yesterday's tennessee

Yesterday's Tennessee


by Marilyn Henry

from Pleasant Hill Missionary Baptist Church Black History Celebration "Memories" February 25, 1996,
compiled by Marilyn Henry

George W. Beal was born on September 2, 1891 near the Pleasant Hill Community where he attended school through the eighth grade. From there, he finished high school in Jackson, Tennessee at the North High School. Later, he worked his way through Lane College where he graduated. Mr. Beal taught school for a number of years. He was married to Clara West.

Mr. Beal struggled for his education. During his time the students walked to school. On several occasions he did not have any shoes to wear. He wore his mother's shoes and other times he wore one of his mother's shoes and one of his aunt's shoes. For lunch, he carried fried onions and cornbread in a dipper which had the handle broken off. The students constantly laughed at him, so during lunch time he would go outside and eat behind a tree to keep the students from seeing his lunch.

In spite of his obstacles, he was the only student to continue his education and graduate from college. He received his first Temporary Elementary License, No. 2511 on July 1, 1914 which was signed by S. H. Thompson, State Superintendent of Public Instruction. Two years later in July 1916, Samuel W. Sherril, State Superintendent of Public Instruction signed a second grade State Certificate, No. 3059. On August 9, 1926 he received his Permanent Elementary Certificate from the State of Tennessee Department of Education, No. 1568. This certificate was signed by P.L. Harued, Commissioner of Education and by Roy Myers, Supervisor of Certification. On July 15, 1940 he was assigned as teacher of Timberlake School and his contract, No 115 was signed by Ira C. Powers, County Superintendent. His teaching salary started at $45.00 and reached a total of $75.00 per month.

Most classes were held in the community church. Black citizens only attended school 5 months during the calendar year -- 3 months in the winter and 2 months in the summer. This time was allowed for chopping and picking cotton.

In spite of Mr. Beal's handicaps, he began teaching school at the age of 17. The name of the school was "Who-Would-Have-Thought-It". He also taught in Kizer Town. The county later built a school in Chesterfield, and the name of the school was "Walker School," built on Walker's land. He also taught in and out of season in the Timberlake Grove Community until he received his contract in 1940.

Near the 1920's he became principal of the Lexington [Colored] Elementary School. This school was located in front of the Pilgrim Rest Baptist Church. This school was destroyed by a storm. After this disaster, Mr. Beal and Prof. Vinson started a two year high school near the present Montgomery School. The name of the school was "Rosenwald." They taught there several years. Later, Prof. Bond set up a brick high school which became Montgomery High School. This school was for grades 1-12.

In 1924, Mr. Beal founded a school in Cedar Grove, Tennessee. The name of it was "Pritchard's School". In the last days of his teaching career he taught in Sardis, Tennesssee. This school was later closed because the Negroes in that area moved from Sardis.

Despite of the fact that Professor Beal taught off and on for several years, he taught for a total of 29 years. He was known as "Fessa Beal." His friends laugh at him but, he proved that "you can make it if you try". After teaching, he began working at the Lexington Depot and at the Jackson Depot. The pay was much better than that he received for teaching. He worked at the Depot until he retired.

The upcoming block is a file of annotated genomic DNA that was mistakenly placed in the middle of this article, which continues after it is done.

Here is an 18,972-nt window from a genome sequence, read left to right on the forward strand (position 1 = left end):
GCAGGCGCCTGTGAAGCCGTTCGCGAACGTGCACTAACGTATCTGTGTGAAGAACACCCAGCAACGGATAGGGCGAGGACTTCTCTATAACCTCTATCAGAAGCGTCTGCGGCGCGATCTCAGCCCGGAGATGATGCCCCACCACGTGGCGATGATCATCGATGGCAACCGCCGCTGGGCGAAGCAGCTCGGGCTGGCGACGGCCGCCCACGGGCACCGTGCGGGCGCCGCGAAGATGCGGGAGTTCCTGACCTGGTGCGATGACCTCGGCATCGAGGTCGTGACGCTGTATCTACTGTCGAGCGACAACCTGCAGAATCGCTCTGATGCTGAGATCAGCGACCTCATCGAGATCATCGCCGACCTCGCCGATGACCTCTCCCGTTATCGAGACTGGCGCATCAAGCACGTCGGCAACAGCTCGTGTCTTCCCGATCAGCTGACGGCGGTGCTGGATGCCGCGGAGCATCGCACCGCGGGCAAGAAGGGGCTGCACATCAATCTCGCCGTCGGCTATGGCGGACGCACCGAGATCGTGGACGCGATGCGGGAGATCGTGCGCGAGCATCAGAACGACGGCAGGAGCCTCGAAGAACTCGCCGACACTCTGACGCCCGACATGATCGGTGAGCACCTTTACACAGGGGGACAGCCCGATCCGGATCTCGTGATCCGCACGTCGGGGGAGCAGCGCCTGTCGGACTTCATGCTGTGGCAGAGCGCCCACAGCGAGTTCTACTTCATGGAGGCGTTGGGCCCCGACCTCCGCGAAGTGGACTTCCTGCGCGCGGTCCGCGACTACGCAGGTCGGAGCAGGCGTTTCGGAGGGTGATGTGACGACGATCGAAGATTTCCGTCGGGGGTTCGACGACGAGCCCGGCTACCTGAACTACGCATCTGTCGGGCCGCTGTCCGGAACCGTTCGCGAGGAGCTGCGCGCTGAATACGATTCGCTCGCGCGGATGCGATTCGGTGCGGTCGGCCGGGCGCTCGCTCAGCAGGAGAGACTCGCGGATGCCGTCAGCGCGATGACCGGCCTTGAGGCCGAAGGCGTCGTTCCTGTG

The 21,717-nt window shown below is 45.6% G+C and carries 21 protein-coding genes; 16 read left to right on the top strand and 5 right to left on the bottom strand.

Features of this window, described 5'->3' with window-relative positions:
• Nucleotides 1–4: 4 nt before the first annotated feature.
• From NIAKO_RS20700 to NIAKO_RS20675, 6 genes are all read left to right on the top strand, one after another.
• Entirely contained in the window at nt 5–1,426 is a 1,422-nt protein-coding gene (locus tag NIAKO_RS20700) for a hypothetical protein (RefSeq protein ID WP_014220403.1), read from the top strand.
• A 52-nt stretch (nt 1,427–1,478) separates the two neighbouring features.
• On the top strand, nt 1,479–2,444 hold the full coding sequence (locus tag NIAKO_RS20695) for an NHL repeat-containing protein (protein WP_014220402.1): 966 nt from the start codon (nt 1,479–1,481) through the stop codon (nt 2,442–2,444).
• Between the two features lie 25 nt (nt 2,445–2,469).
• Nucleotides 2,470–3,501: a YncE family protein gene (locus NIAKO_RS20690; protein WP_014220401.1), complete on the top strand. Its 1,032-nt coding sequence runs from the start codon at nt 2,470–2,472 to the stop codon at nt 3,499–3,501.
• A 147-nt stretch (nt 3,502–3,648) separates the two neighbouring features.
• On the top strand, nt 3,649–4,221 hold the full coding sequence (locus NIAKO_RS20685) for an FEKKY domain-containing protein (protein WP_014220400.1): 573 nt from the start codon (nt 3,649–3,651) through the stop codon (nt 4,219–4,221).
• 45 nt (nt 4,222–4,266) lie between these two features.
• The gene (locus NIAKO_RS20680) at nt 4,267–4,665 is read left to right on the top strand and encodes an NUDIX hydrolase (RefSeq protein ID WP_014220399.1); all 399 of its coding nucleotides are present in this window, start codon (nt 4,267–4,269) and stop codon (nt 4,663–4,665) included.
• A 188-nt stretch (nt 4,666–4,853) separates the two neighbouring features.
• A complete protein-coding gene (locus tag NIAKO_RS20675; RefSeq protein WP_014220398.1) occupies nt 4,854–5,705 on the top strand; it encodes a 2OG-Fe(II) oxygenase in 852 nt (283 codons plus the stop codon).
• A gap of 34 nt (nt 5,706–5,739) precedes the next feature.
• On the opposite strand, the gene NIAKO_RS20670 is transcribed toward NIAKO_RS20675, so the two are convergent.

He served as Master of the St. John's Lodge no. 43.

He was the father of 6 children: George Washington Beal, Oscar G. W. Beal, Earl Thomas Beal, Georgia Lou Beal, James Earl Beal, and Joe Murry Beal.

He died on January 14, 1960 at the age of 69.

Kizer School among first of county's black schools

November 15, 1995
Lexington Progress

A 1925 photo shows students of Kizer School, formerly located on Old Huntingdon Road near the Beech River Cemetery, which was at that time was called Kizer Town.

Kizer School, located on Old Huntingdon Road, in 1925

front, left to right: Lonnel Taylor, Totlo William, Vernon William, Virgel Taylor

second row: L.H. Kizer, Velma William, Leana Johnson, Martha Lou Ellis, Ramell Easley, Lucille Taylor, Willie Lee Easley

third row: Professor George William Beal (JoAnn Beal's grandfather), Vernell Kizer,
Raymond Johnson, Artie Mae Ellis, Sam Johnson, Ramell William, A.D. Hart, Earline Taylor,
Clyde William, Ray Taylor, (fourth row) Alice Taylor, Vernon William, Dera Easley, Webster
Easley, Roberta Pearson, Arbie Pearson, Vera (Sis) Easley, Manuel Easley, D.C. Easley.

photo courtesy of JoAnn Beal & Mrs. Lottie Laster

Professor George William Beal 1891-1960, was one of the early pioneers of education in Henderson County, beginning prior to the 1920s. He taught at four of the seven schools for African Americans. These schools were Coopers Grove, Kizer, Lexington Colored School, Park Meal, Pleasant Hill, Pritchard and Timberlake School, where he was principal in 1941. Six of these were rural schools and one was within the city. In time, people in the community expressed a desire for a new school. The community had to raise $5,000 before the board would grant the citizens the necessary funds to build what eventually became Montgomery High School, which originally housed grades one through eight. The citizens, doctors, lawyers and members of the business community of Lexington were asked to donate money for construction of the new school. Each teacher was asked to raise $60. Montgomery School was then built and served eight counties. In the early years, girls from outside the county were able to stay in a dormitory, while the. boys roomed out and then traveled home on weekends.

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